Life Times Newsletter

Summer 2011
Vol. 13, No.


How to improve financial health



Michael Ravenscraft, MS, CPA
Financial Education Specialist

This summer, many of us may be
enjoying a change of pace to our regular routine. Summer often gives us a chance to renew ourselves,
giving us a fresh outlook when fall arrives.  Often we are more conscious of our physical health in the summer.
     In much the same way, we can use summertime to focus more on our financial health to determine where our family money is going and why. As we emerge from one of the
deepest recessions in recent history, many of us have a greater appreciation for the value of a dollar.  We may realize we can do without some things we thought we needed as we better distinguish between our
needs and wants.
Here are some steps  to making powerful positive change in our financial lives by looking at what weíre doing rightóand what we can improve.

1. Gather information, and then write it down!  When people make a decision to improve their physical health, one of the first things they do is to get on the scale.  Why? Because they need to know what they currently weigh. Regarding our finances, we also need to know where we stand in our financial lives.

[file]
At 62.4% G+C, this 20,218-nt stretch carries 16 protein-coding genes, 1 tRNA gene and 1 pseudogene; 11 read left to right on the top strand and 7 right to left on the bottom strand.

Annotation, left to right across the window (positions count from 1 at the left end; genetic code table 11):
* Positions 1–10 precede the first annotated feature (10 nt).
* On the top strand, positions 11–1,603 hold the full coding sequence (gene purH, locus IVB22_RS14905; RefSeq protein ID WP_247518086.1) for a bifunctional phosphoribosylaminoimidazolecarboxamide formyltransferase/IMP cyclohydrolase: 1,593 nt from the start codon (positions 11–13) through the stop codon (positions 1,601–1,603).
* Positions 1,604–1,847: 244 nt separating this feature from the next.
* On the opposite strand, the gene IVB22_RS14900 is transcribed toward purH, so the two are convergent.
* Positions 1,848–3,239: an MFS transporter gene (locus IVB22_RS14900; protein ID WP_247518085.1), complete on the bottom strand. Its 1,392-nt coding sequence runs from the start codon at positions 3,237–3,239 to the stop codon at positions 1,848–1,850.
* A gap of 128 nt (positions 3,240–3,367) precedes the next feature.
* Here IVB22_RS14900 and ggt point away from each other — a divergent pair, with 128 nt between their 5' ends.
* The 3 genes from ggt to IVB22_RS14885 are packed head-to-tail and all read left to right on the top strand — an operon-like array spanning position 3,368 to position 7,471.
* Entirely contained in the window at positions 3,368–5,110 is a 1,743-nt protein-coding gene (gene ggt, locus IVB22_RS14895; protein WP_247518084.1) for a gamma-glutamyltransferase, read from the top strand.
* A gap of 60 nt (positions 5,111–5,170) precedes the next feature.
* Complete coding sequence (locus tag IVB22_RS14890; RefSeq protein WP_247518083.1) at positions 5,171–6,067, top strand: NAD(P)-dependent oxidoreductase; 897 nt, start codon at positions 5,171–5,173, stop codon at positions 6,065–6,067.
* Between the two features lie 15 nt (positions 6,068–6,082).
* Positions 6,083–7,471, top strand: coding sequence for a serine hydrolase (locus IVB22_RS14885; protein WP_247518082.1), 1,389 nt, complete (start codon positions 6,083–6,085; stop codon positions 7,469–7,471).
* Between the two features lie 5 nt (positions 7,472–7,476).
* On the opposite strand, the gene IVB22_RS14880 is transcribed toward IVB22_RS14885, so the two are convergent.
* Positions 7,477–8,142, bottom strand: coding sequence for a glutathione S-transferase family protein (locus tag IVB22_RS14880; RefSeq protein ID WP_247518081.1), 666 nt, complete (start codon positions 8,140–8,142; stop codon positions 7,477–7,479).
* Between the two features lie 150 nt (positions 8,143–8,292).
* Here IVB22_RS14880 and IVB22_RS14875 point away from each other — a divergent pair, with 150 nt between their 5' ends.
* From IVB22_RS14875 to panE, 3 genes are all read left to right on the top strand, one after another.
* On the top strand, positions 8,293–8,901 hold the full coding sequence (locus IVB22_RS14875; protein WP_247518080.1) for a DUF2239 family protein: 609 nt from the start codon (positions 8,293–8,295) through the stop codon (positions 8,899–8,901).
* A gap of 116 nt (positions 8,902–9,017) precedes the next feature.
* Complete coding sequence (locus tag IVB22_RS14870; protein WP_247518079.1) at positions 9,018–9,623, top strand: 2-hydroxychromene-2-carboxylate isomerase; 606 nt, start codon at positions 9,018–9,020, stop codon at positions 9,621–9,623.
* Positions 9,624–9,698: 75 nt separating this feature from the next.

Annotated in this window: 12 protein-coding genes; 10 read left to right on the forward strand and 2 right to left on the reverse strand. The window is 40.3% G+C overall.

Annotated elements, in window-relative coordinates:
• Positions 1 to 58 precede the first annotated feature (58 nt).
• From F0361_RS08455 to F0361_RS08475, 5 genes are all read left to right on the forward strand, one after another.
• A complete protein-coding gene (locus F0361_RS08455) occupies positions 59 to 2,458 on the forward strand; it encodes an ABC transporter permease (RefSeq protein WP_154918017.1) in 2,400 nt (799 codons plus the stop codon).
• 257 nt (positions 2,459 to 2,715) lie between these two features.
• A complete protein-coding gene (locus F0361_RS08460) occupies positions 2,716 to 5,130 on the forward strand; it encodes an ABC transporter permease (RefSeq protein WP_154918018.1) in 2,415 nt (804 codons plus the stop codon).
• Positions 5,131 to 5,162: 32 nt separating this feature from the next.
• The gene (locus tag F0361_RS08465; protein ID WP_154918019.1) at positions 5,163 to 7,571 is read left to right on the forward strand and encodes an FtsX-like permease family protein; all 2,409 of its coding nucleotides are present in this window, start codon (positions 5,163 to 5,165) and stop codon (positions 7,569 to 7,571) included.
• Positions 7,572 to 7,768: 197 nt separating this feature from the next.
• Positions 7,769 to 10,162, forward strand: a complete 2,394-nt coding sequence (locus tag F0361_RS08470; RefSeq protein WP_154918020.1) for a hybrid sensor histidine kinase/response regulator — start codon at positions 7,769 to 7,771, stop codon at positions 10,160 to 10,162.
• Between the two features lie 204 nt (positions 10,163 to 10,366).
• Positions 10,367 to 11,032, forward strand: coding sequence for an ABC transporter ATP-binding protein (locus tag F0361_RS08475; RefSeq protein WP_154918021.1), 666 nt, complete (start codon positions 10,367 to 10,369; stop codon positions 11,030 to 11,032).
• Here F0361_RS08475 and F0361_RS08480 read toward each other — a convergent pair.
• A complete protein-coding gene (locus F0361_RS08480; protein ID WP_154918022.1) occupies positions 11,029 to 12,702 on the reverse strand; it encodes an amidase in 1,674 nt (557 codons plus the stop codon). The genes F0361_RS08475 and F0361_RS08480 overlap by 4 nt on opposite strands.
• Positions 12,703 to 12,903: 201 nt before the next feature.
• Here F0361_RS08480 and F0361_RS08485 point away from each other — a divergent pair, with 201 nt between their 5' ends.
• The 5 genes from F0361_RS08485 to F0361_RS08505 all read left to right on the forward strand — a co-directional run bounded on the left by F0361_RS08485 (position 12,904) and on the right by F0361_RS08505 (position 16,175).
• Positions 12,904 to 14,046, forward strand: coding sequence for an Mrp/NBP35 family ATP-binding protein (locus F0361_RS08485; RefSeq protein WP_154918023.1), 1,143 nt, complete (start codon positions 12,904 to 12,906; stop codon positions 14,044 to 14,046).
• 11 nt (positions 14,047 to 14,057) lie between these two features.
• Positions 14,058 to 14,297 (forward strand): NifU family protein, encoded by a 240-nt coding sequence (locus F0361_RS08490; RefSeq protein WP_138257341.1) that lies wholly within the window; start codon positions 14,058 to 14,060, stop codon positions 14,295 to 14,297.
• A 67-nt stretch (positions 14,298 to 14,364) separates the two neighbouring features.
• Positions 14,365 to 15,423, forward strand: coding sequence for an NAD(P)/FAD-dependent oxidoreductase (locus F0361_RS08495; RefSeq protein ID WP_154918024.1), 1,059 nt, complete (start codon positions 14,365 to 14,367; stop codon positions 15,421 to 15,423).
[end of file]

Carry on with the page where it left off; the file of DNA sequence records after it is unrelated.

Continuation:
2.  Determine what you own.  Make a list of assets, like bank accounts and investments, along with other items you own.

3.   Write down what you owe and to whom.  This is the starting point, where you are today.

4.   Keep track of what you make, what you spend, and where you spend it.  More detail is better.  This is your current budget.  We all have one; itís just informal.  An accurate record of what weíre doing is a very powerful tool, so keep track!

     Now youíre armed with the information to make decisions. Your current budget is like your calorie count.  Take a hard look and decide if everything in your spending habits belongs in your long-term plan. 
     Are you taking on extra debt each month? Is enough going into savings?  Do you have a rainy day fund?  Do you have a current plan for retirement?  From where will the money come? 
     Itís much easier to make these long-term decisions when youíre armed with information about what your resources are and how youíre using them.  These spending decisions, even if itís just a few dollars a day, can have an enormous impact on your long-term wealth and financial security. 
     Nobody thinks counting calories is fun or exciting. Yet after weeks and months of keeping track, you love the way you look and feel!
     The same concept applies to your money. At first itís tough to give up those extras in your budget, but then you see your savings going up, and it feels pretty good!  So start keeping track, building wealth, and in the long run, youíll love the way you feel!




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University of Missouri Extension Editor: Roxanne T. Miller